Sundance goes digital: Why it's a great time to be a filmmaker

sundance film festival

You've made a spellbinding drama or a heart-wrenching documentary. Now what?

Now you try to sell it to distributors, at the Sundance Film Festival.

As Sundance begins here on Thursday, new players like Amazon are competing with longtime buyers like the Weinstein Company. The ensuing deals are expected to demonstrate Hollywood's digital transformation -- as an increasing number of flicks are released through Internet rental stores like Apple's (AAPL, Tech30) iTunes and streaming services like Netflix.

Making it to Sundance -- the country's preeminent film festival, co-founded by Robert Redford in 1978 -- is a goal of filmmakers all around the world. This year 4,105 feature-length films were submitted; of those, 123 were selected to actually screen here.

Some of them will be competing for awards; others will be competing for those aforementioned deals; and many will be seeking both.

Media executive Jason Hirschhorn, who's been coming to the festival to see films for 11 straight years, said observers expect acquisition prices will be "bigger than ever as new players like Amazon Movies and many smaller digital platforms enter the space."

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Earlier this week, Amazon (AMZN, Tech30) announced plans to acquire and produce movies for its streaming video service, and it'll be scouting for potential purchases at the festival.

Redford, at an opening press conference on Thursday, said he thought Amazon is "probably taking advantage of change" in the media industry. He said he knew little of the company's plans but welcomed "another player in the mix."

Amazon certainly isn't alone -- executives from sites like Hulu, Vimeo and YouTube will be present, too.

That means some of the movies premiering here, like the opening night documentary "What Happened, Miss Simone?" about the musician Nina Simone, will be accessible to viewers at home in a matter of months. Netflix (NFLX, Tech30) snapped up streaming rights to that film last month.

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Sitting alongside the Internet streaming execs will be their counterparts from television networks, including HBO, Showtime and CNN, the owner of this web site. On Thursday Showtime acquired the TV rights to "Dreamcatcher," a documentary about a foundation that fights human trafficking, a few hours before the film's premiere.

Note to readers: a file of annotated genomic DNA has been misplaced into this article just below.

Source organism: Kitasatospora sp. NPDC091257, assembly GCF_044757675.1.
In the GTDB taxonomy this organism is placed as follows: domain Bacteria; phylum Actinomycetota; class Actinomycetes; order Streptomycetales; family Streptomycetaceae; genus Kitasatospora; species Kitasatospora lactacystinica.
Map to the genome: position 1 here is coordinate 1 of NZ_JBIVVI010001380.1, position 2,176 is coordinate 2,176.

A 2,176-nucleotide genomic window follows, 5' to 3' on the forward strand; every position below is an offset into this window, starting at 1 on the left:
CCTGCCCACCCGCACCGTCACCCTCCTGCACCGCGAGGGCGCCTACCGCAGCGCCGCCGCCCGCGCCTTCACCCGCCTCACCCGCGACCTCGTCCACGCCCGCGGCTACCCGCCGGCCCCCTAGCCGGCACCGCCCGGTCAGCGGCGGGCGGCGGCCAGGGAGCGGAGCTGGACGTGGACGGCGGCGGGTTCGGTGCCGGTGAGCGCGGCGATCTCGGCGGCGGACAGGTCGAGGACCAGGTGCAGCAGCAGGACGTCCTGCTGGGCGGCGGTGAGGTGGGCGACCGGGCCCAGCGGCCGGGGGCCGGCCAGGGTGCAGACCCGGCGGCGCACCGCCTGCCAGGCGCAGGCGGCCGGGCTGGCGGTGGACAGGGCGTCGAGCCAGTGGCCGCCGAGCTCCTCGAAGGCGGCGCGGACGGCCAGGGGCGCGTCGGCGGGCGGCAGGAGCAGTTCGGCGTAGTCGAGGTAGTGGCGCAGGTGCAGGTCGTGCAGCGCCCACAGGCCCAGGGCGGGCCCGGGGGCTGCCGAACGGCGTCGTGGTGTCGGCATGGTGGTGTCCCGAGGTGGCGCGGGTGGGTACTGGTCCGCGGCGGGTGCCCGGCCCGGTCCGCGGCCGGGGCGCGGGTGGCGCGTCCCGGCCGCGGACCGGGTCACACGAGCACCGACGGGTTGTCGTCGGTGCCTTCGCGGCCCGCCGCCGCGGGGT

Two documentaries co-executive produced by CNN Films are being screened at the festival this weekend. They will appear on television at a later date.

Plenty of filmmakers still yearn for distribution deals that start with theatrical screenings. There's nothing quite like buying a ticket and sitting down in a darkened theater -- like so many people will be doing at the festival for the next two weeks.

And some high-profile features premiering at Sundance will surely perform well at the box office later this year and be nominated for Oscars this time next year. Case in point: Sony purchased "Whiplash" here last year, and now the movie is a contender for best picture.

This year, "supply is limited, and demand is at an all-time high," The Hollywood Reporter said, noting that one highly-anticipated comedy, "Mistress America," was bought by Fox Searchlight for theatrical release two weeks before it even arrived in Utah.

But many in the independent film world -- particularly in the documentary portion -- have been tilting toward Internet streaming and television distribution for several years.

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Sony's simultaneous release of "The Interview" in theaters and on the Internet was unusual because it was a broad, crowd-pleasing comedy, meant to make tens of millions of dollars. But Internet releases are already the norm for the kinds of films that generally gain attention at Sundance.

Hirschhorn, now the CEO of REDEF, said "almost all the movies -- with the exception of several documentaries that are with Netflix or HBO or CNN -- came into the festival looking for a deal. It really is a market."

"There's a question whether this market creates sustainable revenue, in terms of upfront deals and performance, but certainly movies will find homes," he added.

In fact, would-be buyers started screening some of the movies at the festival weeks ago.

When it comes to documentaries in particular, Sundance is traditionally "a place where brand new distribution players try to make noise by outspending on an acquisition title," film curator Thom Powers said.

"That makes for a nice headline in January," he said. "But there's an increasing feeling among filmmakers that they need to look past the advance and scrutinize how their film will be handled later."

That's why, for Powers, the most important part of Sundance is Monday's day-long workshop for filmmakers, where they can explore "new tools and techniques to take more control of their own distribution."

Sundance officials promoted that workshop at Thursday's press conference and said digital distribution can supplement some movies' traditional releases while being a full-blown alternative to theaters for other movies.

"When there are new companies wanting to make and support independent film, that can be nothing but a good thing," Sundance Institute executive director Keri Putnam said.

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